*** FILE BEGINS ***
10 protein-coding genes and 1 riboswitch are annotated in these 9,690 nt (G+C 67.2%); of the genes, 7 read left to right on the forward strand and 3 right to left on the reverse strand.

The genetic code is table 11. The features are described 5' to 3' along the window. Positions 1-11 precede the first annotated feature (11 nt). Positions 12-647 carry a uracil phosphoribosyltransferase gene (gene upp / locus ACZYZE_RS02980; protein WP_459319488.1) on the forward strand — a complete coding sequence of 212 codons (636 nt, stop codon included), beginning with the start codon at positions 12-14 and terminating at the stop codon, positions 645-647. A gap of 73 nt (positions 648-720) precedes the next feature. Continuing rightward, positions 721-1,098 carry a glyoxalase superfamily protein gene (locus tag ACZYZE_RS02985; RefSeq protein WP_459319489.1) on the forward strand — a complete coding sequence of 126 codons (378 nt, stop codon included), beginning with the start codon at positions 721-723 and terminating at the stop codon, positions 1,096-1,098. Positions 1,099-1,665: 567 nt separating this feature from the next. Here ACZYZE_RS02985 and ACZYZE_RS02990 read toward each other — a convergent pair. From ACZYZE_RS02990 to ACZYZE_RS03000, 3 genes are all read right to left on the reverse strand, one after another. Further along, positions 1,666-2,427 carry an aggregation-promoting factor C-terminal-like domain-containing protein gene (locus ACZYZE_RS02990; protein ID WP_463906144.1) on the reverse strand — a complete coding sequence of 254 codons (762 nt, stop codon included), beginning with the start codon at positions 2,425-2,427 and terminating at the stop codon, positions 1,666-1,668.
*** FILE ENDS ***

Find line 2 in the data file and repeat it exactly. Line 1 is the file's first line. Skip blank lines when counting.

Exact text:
The genetic code is table 11. The features are described 5' to 3' along the window. Positions 1-11 precede the first annotated feature (11 nt). Positions 12-647 carry a uracil phosphoribosyltransferase gene (gene upp / locus ACZYZE_RS02980; protein WP_459319488.1) on the forward strand — a complete coding sequence of 212 codons (636 nt, stop codon included), beginning with the start codon at positions 12-14 and terminating at the stop codon, positions 645-647. A gap of 73 nt (positions 648-720) precedes the next feature. Continuing rightward, positions 721-1,098 carry a glyoxalase superfamily protein gene (locus tag ACZYZE_RS02985; RefSeq protein WP_459319489.1) on the forward strand — a complete coding sequence of 126 codons (378 nt, stop codon included), beginning with the start codon at positions 721-723 and terminating at the stop codon, positions 1,096-1,098. Positions 1,099-1,665: 567 nt separating this feature from the next. Here ACZYZE_RS02985 and ACZYZE_RS02990 read toward each other — a convergent pair. From ACZYZE_RS02990 to ACZYZE_RS03000, 3 genes are all read right to left on the reverse strand, one after another. Further along, positions 1,666-2,427 carry an aggregation-promoting factor C-terminal-like domain-containing protein gene (locus ACZYZE_RS02990; protein ID WP_463906144.1) on the reverse strand — a complete coding sequence of 254 codons (762 nt, stop codon included), beginning with the start codon at positions 2,425-2,427 and terminating at the stop codon, positions 1,666-1,668.